Sucky tomatoes... I'm glad Bill mentioned Green Zebra first. I pulled that one out of the bed a couple of years ago, it was that bad. Other people say they love it, describe it as tart. I never experienced that. Pretty as all damn hell, though.
Dr. Carolyn Pink... I got a really lousy plant grown from seeds purchased from Mariseeds or TGS. (Really sorry I can't be specific right now -- can look it up). Apparently DCP throws some off-type plants once in a while, because the ones mine grew were large and bland like tasteless mush. I ended up pulling it out, even though it was the fastest growing and most prolific plant in the flower bed. If you do grow it, get your seeds from that place Bill recommended, or from Bill himself. (I'm tempted to try it again with better seeds, but I've got too many other tomatoes to try, still, and only a small plot of flower bed.)
I definitely want to try Purple Calabash, someday, just to see for myself how peculiar it is. Not next year, though. Maybe I can find a tomato-tasting get-together locally to try it.
Doof, I was curious as to where you had bought those seeds b/c ****it's a variety I didn't send out to any commercial place**** b/c of the instability of the fruit size, and above, Bill linked to my prior comments on this.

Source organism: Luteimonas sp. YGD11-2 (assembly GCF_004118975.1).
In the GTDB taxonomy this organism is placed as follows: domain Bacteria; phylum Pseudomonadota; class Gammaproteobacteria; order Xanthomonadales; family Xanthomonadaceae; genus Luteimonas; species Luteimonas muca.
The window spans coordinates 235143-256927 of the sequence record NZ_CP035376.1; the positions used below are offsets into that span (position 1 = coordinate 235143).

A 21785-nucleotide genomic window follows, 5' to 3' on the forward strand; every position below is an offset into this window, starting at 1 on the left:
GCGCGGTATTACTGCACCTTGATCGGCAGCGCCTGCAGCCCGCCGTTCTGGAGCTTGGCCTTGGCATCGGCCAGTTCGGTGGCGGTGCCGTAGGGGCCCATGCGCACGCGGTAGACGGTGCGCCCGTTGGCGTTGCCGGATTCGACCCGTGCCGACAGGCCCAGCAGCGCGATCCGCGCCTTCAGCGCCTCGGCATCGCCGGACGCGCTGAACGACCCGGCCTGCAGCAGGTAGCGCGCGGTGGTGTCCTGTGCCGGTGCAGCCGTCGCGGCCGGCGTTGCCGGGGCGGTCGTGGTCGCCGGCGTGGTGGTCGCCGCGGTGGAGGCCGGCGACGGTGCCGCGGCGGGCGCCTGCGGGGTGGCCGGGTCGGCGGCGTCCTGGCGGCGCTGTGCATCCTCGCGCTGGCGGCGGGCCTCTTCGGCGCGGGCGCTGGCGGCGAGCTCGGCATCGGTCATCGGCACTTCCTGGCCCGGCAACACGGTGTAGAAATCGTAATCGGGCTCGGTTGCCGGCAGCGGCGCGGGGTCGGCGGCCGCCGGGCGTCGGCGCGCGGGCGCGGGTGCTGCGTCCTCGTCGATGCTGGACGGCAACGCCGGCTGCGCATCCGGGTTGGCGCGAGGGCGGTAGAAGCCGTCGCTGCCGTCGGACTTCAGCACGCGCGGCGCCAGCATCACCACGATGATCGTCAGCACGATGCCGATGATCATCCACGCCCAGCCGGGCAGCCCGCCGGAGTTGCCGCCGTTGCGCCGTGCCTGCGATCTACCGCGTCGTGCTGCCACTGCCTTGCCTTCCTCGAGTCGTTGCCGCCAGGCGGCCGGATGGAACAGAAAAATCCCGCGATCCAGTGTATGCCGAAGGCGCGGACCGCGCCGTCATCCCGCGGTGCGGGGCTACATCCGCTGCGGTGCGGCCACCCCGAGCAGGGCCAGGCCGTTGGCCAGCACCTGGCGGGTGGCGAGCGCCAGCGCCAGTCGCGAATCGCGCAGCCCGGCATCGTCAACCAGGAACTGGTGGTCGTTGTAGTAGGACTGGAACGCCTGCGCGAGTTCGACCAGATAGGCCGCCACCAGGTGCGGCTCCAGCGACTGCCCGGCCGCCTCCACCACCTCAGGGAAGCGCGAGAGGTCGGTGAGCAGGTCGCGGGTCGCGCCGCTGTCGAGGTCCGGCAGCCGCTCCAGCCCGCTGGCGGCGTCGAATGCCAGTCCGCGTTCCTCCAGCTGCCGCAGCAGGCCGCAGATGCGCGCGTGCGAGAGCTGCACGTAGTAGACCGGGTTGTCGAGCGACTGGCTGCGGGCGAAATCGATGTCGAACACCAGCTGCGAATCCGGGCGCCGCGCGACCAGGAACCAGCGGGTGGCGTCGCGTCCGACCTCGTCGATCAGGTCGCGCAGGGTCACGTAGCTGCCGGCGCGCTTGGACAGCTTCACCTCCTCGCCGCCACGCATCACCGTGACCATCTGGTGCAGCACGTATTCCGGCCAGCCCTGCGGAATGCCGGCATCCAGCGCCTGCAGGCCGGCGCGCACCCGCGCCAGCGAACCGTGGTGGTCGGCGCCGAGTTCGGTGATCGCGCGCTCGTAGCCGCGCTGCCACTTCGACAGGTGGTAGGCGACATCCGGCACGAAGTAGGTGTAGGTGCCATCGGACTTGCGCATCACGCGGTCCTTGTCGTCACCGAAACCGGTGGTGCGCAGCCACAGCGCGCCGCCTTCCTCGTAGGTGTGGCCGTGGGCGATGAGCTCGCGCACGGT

I looked at Marianne's site and yes, she'd offering it and my heavens was I surprised at the prices of her tomatoes now, since I hadn't been to her website lately. She's charging $2.75/pack. TGS has never carried it.
I've known Marianne Jones since the early 90's when she used to request I can't tell you how many varieties from me as both of us were and are SSE listed members. She could have gotten her Dr. Carolyn Pink seeds from me or any other SSE member who listed it. I'd have to plow thru back SSE Yearbooks to determine that.
But I digress.
If you looked at the link Bill posted you would have read something like the following for Dr. Carolyn Pink.
It was a mutation from Dr. Carolyn and sent to me alreday named by an SSE member. The plants that give fruits that are the same size as Dr. Carolyn fruits are the best ones although some have said they like the larger fruits as well.
I can save seeds from small fruits and plant them out the next year and get plants with large and plants with small fruits. Save seeds from plants with larger fruits, plant out and get plants with small and some with larger fruits.
So I've failed to solve that instabillity problem, and when I list them in the SSE Yearbook I say the same thing.
But I really shouldn't be surprised about the instability knowing the background of this variety.